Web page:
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I'm reading an source code, I found a statement like this:

if (Char.IsWhiteSpace(text[i]) | GetSpecialChars.Contains(text[i]))

Initially,I thought it was typo,instead || (or) operator. But for my surprise, it was compiled. how to it's possible? is | equivalent to || with boolean types?

Thanks in advance.

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Similar questions are here and here. –  Brian Rogers Jan 25 '12 at 1:04
possible duplicate of C# - | and & operators? Focus on Eric's top-rated answer. –  Cody Gray Jan 25 '12 at 3:33

4 Answers 4

up vote 4 down vote accepted

I'd suggest that it probably is a typo, though it will still work.

The reason boolean | is so rarely seen is that:

  1. Much of the time || is the only one that is correct. If the expression on the right hand side would throw if the expression on the left-hand was true such as in x == null || x.Length == 0 which would successfully return true for a null or zero-length string or array while x == null | x.Length == 0 which would throw an exception for a null string or array as the Length property would still be examined.
  2. Most of the rest of the time || will be faster. It might be nothing but a couple of clock cycles faster (though it could also be more if the expression on the rhs is expensive), but it hardly counts as a premature optimisation that we're all in the habit of using that form. (Just how much effort you put into deciding which goes on the left and which on the right may be another matter).
  3. Some constructs that use it by one-line fans are rather unclear as far as readabilty goes.

The example in the question falls under point two. The only effect of | rather than || here in practice is a few nanoseconds of waste. Not that it matters, but it does lead to || being the habit to fall into.

(If on the other hand a property called GetSpecialChars or a method called Contains has a side-effect that means it has to be called, that property really needs to be renamed to make it clearer!).

About the only time it's useful is either because we really need some side-effect of the right-hand expression to take place, or in the assignment form based on it, |=.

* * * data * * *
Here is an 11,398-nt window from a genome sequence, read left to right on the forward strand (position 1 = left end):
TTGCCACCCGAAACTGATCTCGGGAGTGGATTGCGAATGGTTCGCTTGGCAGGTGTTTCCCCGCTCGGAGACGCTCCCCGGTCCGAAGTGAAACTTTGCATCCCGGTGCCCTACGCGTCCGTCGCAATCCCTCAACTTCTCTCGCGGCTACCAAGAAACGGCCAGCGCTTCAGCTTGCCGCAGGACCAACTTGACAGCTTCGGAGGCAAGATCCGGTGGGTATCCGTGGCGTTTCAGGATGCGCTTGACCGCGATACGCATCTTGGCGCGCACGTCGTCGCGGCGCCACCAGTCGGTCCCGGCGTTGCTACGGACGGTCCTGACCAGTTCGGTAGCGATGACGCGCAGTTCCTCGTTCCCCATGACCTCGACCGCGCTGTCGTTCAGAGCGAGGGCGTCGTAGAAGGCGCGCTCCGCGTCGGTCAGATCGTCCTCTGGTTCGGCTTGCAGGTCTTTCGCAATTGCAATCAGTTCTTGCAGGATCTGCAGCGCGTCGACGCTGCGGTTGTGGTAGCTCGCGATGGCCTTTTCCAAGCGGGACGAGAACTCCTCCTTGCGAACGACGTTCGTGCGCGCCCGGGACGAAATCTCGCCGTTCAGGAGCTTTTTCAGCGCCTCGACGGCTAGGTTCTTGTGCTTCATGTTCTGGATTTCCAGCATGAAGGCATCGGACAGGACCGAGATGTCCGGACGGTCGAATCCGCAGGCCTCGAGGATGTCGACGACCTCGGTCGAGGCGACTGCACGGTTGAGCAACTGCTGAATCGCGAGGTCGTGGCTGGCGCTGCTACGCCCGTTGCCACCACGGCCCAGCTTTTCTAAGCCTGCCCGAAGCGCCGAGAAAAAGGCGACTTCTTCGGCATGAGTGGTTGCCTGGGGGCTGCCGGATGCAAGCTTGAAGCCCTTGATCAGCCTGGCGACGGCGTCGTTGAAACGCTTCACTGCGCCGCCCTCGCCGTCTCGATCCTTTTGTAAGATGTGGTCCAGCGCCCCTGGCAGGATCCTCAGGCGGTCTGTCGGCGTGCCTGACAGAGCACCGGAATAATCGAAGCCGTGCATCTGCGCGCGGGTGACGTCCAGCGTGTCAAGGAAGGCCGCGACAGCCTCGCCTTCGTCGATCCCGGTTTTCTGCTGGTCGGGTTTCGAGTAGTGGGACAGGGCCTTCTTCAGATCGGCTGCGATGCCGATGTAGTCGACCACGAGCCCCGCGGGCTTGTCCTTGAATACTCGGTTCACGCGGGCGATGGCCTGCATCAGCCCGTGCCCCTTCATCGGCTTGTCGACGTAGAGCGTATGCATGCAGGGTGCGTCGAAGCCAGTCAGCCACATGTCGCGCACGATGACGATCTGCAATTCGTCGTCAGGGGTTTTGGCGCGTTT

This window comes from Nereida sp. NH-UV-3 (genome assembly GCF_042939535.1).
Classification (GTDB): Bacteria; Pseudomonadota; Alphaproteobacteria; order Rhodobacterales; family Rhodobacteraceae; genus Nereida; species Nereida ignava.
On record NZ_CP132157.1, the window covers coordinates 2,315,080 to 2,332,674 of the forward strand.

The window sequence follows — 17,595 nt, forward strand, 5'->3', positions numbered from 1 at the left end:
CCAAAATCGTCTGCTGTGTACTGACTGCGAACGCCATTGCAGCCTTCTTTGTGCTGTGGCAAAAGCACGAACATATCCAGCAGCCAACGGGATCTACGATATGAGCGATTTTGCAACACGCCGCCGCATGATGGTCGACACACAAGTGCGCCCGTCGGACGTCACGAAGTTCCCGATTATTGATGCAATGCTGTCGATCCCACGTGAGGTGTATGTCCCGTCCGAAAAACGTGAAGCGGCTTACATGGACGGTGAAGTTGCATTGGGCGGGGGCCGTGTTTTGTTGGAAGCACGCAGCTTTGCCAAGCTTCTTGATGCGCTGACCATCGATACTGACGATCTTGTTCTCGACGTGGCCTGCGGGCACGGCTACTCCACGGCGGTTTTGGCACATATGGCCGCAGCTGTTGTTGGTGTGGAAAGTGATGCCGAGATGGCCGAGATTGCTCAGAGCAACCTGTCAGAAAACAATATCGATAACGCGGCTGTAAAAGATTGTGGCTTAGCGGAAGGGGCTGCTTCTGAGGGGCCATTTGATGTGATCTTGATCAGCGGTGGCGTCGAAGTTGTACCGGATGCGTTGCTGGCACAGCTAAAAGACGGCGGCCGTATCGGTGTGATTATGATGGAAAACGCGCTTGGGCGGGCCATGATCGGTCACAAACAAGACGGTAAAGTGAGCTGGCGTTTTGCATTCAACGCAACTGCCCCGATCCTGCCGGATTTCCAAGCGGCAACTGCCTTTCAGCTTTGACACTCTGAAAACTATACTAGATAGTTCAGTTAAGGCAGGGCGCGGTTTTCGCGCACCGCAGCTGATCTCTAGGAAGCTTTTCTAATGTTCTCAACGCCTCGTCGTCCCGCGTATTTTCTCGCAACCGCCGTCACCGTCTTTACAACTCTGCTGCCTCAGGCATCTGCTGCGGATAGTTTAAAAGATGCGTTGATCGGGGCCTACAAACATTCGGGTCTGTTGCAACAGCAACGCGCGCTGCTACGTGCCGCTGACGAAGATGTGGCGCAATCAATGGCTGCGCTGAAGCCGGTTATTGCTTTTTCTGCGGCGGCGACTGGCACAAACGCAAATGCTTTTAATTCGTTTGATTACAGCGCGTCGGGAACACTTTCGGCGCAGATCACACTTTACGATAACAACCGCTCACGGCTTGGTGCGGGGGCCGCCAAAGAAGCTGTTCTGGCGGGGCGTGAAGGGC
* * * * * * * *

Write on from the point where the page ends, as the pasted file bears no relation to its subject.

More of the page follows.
In the former case, it's always worth considering an alternative of evaluating both expressions in separate statements and then ORing the result afterwards, to make it clearer that you care about the side-effect as well as the result.

In the latter case, it can make for more readable code, or at least to code that's more readable to some people! But many find it obscures things.

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|| is the short-circuiting version of |. In your if statement, the GetSpecialChars.Contains method will be executed even if the character is white space, whereas || would halt evaluation and not execute the right side.

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There is no mistake, this is a boolean OR operator, as opposed to the OR ELSE operator represented by ||. The difference is that the regular OR does not short-circuit, while OR ELSE does.

In your specific case, GetSpecialChars.Contains(text[i]) will be called even if Char.IsWhiteSpace(text[i]) returns true. If you replace | with ||, this would no longer happen (i.e. GetSpecialChars.Contains(text[i]) will not get called if Char.IsWhiteSpace(text[i]) is true).

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The | operator in general has two meanings as used with integrals and used with booleans. In the first case it calculates the bit-wise OR of the integrals whereas in the latter case it calculates the logical OR when used with boolean values.

The second case (the logical-OR case) brings another two meanings:

"|" calculates the logical OR with the restriction that it evaluates both values i.e. x | y == false if and only if both x and y are false.

"||" does the same thing but only evaluates the second operand if necessary. So in the former example x || y would evaluate to true as soon as x is evaluated to true without looking at y.

You can refer directly to the MSDN documentation for that here and here

Hope this helps.

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